In the Buccaneer Oil bankruptcy case, some local businesses have been hit with a double whammy. Not only does Buccaneer still owe them money, a Houston, Texas, law firm has now sent them dunning letters asking back money Buccaneer had paid. The city of Homer and Homer Electric Association also have received letters for what’s called a “demand for recovery of preference payments.”
“I’m still owed close to $10,000 I’ll never see,” said Lloyd Moore, owner of Moore & Moore Services, and one of the businesses that got a letter from the law firm of Snow Spence Green. “They’re also demanding a lot of money back.”
Buccaneer Oil, the Australian owned oil company that explored for and developed oil and gas in lower Cook Inlet, at the West Eagle Site and in Kenai, filed for Chapter 11 bankruptcy relief on May 31, 2014. As part of the bankruptcy process, Snow Spence Green of Houston, acting as trustee for the Buccaneer Creditors’ Liquidating Trust, sent a letter in mid June to several businesses as well as the city of Homer and Homer Electric Association. The firm seeks return of payments made in the 90 days before Buccaneer filed for bankruptcy, what’s called the preference period. In a letter sent to the city of Homer and provided to the Homer News, the trustee seeks payments of $17,457.15. City Manager Katie Koester said those payments were for wharfage and other port and harbor fees for Buccaneer vessels. Koester notified the Homer City Council of the letter in her city manager’s report for the June 22 meeting. She told the council the city attorney would file a response.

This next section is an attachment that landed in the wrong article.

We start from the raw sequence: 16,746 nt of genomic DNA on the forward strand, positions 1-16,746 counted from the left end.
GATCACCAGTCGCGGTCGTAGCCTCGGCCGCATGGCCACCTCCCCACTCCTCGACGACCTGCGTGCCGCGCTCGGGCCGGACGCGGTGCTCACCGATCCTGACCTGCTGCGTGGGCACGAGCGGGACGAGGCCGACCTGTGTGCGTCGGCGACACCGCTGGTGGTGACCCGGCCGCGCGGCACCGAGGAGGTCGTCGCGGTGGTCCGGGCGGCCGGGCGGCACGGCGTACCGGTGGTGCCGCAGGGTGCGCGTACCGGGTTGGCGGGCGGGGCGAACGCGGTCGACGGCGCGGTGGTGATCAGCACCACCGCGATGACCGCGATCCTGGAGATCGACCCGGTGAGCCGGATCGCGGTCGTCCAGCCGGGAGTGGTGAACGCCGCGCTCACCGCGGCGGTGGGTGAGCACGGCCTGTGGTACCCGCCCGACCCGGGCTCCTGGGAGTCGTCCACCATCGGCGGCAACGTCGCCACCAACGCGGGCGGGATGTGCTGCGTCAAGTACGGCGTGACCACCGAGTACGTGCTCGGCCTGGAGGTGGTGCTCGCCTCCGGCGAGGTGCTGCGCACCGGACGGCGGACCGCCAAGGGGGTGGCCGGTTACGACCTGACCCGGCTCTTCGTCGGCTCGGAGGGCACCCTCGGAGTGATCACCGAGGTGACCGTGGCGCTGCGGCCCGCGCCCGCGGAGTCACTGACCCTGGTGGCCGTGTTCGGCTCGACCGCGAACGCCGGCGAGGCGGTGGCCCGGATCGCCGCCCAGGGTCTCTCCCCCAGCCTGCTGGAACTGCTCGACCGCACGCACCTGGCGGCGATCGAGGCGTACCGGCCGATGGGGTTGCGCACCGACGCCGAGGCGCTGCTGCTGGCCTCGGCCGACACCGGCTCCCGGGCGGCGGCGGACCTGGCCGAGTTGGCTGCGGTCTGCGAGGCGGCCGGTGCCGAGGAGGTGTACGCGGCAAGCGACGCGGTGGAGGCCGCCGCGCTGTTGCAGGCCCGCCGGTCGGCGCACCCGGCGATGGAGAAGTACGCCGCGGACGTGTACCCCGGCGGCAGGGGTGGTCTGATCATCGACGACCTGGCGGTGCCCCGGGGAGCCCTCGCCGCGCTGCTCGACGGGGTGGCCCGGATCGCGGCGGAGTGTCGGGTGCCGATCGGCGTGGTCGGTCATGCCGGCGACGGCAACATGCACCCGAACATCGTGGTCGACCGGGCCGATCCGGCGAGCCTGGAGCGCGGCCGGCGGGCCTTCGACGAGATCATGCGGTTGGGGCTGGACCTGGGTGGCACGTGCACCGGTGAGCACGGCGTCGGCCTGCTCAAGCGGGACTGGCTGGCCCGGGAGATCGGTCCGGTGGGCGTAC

“Can we ask for our subsidies back?” council member David Lewis said at that meeting. “This seems ridiculous. If you collect money from someone and 90 days later they go bankrupt, they can get money back?”